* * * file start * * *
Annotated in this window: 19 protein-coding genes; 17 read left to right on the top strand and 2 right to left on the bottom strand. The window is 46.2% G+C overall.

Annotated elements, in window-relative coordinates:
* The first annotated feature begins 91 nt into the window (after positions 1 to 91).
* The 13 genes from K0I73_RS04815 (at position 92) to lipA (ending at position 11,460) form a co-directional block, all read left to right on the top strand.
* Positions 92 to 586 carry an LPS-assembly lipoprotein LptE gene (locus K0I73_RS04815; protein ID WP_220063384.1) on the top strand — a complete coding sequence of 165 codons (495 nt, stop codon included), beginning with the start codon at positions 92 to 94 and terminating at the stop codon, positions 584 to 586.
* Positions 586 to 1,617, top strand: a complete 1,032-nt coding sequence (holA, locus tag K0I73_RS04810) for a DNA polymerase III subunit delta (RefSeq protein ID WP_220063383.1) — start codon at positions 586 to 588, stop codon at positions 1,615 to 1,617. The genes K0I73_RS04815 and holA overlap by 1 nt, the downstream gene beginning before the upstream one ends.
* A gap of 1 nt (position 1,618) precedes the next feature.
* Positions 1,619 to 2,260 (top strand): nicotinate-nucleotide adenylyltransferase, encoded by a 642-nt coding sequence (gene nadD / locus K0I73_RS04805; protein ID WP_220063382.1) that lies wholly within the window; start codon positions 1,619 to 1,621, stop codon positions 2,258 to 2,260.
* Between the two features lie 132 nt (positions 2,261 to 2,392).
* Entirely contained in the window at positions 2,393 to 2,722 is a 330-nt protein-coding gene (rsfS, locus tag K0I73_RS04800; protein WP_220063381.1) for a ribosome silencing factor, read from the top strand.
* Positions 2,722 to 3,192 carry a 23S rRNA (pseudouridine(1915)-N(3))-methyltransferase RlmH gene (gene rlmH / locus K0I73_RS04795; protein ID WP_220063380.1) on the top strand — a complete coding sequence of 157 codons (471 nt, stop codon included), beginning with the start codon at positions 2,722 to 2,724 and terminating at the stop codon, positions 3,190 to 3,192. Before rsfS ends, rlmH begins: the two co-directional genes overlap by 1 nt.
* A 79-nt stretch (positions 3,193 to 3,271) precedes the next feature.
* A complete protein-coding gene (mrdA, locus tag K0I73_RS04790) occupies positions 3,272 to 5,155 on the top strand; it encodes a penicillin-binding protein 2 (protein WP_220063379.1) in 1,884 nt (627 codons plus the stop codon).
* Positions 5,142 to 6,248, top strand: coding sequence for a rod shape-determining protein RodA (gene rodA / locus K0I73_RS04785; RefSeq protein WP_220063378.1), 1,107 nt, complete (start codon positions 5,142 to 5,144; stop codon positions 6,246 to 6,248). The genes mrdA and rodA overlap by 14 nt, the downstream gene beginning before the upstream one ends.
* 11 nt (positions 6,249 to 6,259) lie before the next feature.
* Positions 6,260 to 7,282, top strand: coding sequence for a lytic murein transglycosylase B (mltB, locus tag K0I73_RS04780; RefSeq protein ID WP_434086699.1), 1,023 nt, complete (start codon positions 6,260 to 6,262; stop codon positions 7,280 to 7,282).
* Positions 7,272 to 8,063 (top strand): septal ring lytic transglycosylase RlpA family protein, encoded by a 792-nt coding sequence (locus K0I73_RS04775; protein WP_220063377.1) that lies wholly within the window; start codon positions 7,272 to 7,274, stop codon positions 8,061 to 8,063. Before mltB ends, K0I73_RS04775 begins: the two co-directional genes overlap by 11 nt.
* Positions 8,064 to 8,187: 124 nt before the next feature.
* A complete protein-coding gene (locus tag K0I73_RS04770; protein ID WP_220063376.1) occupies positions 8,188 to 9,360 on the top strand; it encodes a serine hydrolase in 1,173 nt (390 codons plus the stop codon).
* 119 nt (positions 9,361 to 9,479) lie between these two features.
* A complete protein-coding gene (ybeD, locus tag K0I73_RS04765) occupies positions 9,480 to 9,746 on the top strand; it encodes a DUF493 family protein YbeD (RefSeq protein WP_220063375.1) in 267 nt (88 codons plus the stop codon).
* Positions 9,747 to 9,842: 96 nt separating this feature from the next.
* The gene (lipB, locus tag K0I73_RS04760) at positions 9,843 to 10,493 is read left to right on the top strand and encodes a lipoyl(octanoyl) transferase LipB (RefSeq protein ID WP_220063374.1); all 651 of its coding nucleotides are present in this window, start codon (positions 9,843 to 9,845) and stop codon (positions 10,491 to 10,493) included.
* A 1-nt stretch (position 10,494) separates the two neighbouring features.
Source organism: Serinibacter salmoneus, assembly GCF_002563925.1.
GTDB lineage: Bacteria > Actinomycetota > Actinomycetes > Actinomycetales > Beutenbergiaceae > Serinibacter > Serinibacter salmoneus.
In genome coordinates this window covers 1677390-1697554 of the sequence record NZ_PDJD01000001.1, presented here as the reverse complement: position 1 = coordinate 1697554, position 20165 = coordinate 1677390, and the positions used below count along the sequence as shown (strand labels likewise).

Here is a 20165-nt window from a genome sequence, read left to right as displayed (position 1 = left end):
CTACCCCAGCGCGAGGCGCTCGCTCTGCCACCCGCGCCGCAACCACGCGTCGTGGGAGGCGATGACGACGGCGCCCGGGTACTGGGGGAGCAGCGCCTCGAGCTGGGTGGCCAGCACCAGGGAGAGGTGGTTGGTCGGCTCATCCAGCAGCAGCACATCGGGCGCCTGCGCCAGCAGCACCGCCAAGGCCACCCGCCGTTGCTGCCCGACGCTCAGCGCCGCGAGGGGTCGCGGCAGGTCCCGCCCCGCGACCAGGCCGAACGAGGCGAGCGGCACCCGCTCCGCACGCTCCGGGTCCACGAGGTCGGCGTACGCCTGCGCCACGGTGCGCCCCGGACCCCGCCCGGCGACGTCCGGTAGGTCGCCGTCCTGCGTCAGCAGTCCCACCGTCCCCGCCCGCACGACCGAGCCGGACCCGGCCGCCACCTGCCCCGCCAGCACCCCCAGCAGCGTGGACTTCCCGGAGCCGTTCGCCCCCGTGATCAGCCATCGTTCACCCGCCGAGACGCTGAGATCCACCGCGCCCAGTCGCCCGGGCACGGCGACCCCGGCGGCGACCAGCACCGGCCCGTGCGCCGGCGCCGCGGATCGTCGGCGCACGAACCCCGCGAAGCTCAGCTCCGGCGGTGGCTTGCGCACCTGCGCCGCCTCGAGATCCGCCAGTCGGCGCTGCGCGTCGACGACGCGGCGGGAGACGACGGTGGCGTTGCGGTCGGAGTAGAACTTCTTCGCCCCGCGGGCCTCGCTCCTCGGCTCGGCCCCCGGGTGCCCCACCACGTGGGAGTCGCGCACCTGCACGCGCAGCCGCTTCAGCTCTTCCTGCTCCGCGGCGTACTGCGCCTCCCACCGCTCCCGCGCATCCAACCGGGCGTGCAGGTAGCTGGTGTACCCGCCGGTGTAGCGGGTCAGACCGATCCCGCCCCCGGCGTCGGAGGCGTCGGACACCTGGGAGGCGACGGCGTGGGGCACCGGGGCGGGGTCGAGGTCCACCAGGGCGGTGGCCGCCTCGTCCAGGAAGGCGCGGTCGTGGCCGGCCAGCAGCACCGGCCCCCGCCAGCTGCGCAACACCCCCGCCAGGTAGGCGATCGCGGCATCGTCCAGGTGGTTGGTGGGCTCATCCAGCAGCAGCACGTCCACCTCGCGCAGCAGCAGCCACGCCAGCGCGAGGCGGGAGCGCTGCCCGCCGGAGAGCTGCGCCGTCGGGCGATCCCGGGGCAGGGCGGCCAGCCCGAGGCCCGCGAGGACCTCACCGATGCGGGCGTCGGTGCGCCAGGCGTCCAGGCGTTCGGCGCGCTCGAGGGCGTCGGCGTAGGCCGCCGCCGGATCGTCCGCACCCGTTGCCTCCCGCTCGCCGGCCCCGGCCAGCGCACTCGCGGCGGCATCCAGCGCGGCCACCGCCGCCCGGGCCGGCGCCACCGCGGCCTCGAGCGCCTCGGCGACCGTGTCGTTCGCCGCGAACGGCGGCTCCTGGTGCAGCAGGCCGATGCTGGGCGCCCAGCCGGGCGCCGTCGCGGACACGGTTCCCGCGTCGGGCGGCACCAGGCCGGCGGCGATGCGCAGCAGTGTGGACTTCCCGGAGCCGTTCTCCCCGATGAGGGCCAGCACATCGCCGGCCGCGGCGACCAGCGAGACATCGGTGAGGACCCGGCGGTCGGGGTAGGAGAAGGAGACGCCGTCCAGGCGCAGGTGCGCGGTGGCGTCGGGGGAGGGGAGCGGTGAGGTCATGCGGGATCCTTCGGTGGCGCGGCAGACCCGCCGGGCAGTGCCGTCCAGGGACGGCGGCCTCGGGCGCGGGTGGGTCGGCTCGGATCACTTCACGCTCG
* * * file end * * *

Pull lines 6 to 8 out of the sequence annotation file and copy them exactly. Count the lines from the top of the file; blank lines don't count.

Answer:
* Positions 586 to 1,617, top strand: a complete 1,032-nt coding sequence (holA, locus tag K0I73_RS04810) for a DNA polymerase III subunit delta (RefSeq protein ID WP_220063383.1) — start codon at positions 586 to 588, stop codon at positions 1,615 to 1,617. The genes K0I73_RS04815 and holA overlap by 1 nt, the downstream gene beginning before the upstream one ends.
* A gap of 1 nt (position 1,618) precedes the next feature.
* Positions 1,619 to 2,260 (top strand): nicotinate-nucleotide adenylyltransferase, encoded by a 642-nt coding sequence (gene nadD / locus K0I73_RS04805; protein ID WP_220063382.1) that lies wholly within the window; start codon positions 1,619 to 1,621, stop codon positions 2,258 to 2,260.